Straightforward chronological approach

AR Venkatachalapathy

Rajmohan Gandhi is arguably India’s most underrated popular historian. After an intrepid career as journalist, especially during the Emergency, he has been a prolific writer over the last few decades. Apart from biographies of his two grandfathers, Mohandas Gandhi and C. Rajagopalachari and Valabhbhai Patel and the frontier Gandhi, Khan Abdul Ghaffar Khan, his attempt to understand the Muslim mind through the lives of eight Muslim personalities of colonial India remains valuable. His study of two revolts — 1857 in India rebellion and the American Civil War — as refracted through the British journalist William Howard Russell is structurally brilliant. Following a history of undivided Punjab, he has now tried his hand at a synthetic and accessible history of modern South India.

Apart from bazaar books meant to be crammed for university examinations, there have been a few attempts to write such a history. The great KA Nilakanta Sastri published, in 1955, a history up to Vijayanagara times. If it has neither been really revised, nor the story taken up from the advent of the European powers to the attainment of independence and after, it has not been for want of reader demand or publisher interest but a historian capable of pulling it off. Rajmohan Gandhi has taken up the challenge.

1955 itself is now history. Much has changed since. South Indian historiography was innocent of the new wind of social history sweeping at that time. Narrative of kings and wars in chronological sequence passed for history then. A chapter on geography at the beginning and a few chapters on art, literature and temples thrown in at the end completed the picture. The general reader, not to speak of the student, was understandably bored. A real pity — even if history taught no lessons shouldn’t it at least give pleasure? 

Over the last few decades, even as new archives for reconstructing the past are being unearthed, scholarly writing is burgeoning. Specialist monographs and articles in professional journals constitute an embarrassment of riches. Sub-disciplines focusing on the environment, agrarian order, maritime trade, labour, gender, culture, etc. have flourished. New theoretical perspectives that challenge received and regnant approaches have proliferated making history an exciting and contested field — not to mention the political use and abuse to which its writing has been subjected. There is, therefore, a crying need to synthesise all this literature into one or more narratives. One expected at least a popular, if preliminary, narrative in this book. Rajmohan has disappointed.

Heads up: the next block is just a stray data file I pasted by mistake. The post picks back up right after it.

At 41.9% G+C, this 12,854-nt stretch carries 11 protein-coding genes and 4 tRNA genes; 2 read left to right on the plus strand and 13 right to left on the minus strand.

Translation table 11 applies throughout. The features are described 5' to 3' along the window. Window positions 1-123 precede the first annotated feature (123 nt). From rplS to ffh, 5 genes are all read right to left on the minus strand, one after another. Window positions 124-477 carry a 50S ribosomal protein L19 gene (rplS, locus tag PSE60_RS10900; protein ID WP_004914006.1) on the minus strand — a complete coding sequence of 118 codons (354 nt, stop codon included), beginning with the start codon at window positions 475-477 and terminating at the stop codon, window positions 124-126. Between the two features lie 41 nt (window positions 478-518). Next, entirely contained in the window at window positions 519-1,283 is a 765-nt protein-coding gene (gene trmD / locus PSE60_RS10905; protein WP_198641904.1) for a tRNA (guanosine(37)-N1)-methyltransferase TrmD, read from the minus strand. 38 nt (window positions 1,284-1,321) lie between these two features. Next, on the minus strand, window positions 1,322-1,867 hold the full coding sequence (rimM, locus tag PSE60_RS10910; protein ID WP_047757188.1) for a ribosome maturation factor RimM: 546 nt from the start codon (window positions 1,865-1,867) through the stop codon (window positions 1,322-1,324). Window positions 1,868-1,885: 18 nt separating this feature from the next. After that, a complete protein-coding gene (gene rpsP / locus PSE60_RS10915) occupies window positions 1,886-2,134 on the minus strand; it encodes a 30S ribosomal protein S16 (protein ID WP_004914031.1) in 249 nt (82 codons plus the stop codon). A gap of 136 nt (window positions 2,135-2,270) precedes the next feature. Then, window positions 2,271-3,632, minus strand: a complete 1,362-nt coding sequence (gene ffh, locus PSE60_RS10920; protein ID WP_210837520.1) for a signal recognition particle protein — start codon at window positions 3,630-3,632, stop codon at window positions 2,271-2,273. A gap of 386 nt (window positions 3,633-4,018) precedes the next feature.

Modern South India: A History from the 17th Century to Our Times takes a straightforward chronological approach. Starting with the arrival of European powers around the end of the 15th century, in 15 chapters, the book narrates a jerky story. The first half reads the best. From a description of the complicated military campaigns that finally brought the southern country under the Union Jack, the narrative describes Pax Britannica, the nationalist challenge to colonial rule, the attainment of independence, and the vicissitudes of post-Independence politics. The focus is largely on politics — Nilakanta Sastri would have approved — with occasional observations on society and culture. However, this is the first book to weave Carnatic music into the story. The focus is on events — of the ‘what’ rather than the ‘why’. With no overarching argument, there is little attempt to see what underpins the momentous political processes described in the book. 

The author employs an annoying mix of sources: memoirs, published reports, government documents, newspaper articles, interviews and personal memories but standard scholarly literature is routinely neglected. A major shortcoming is the absence of any reference to writings in the south Indian languages. 

As is to be expected, Rajmohan writes clearly and well, and the first section is the most engaging as the British go about pacifying the hinterland. The chapters on Hyder and Tipu are gripping, and the author is successful in conveying the ambivalent historical judgement on the latter. The last part on the 20th century is the weakest as the narrative gets reduced to a grandfather’s tale, quite literally.

A pervasive indifference and neglect characterises north Indian public attitude to the South and its history. On the other hand, one unintended legacy of the linguistic reorganisation of states has been the intellectual barriers between the various states. An informed history that details parallel and intertwined development is, therefore, more than welcome. The general reader is sure to find the book useful and readable even if incomplete. Moreover, it is unlikely to be replaced by a better narrative any time soon.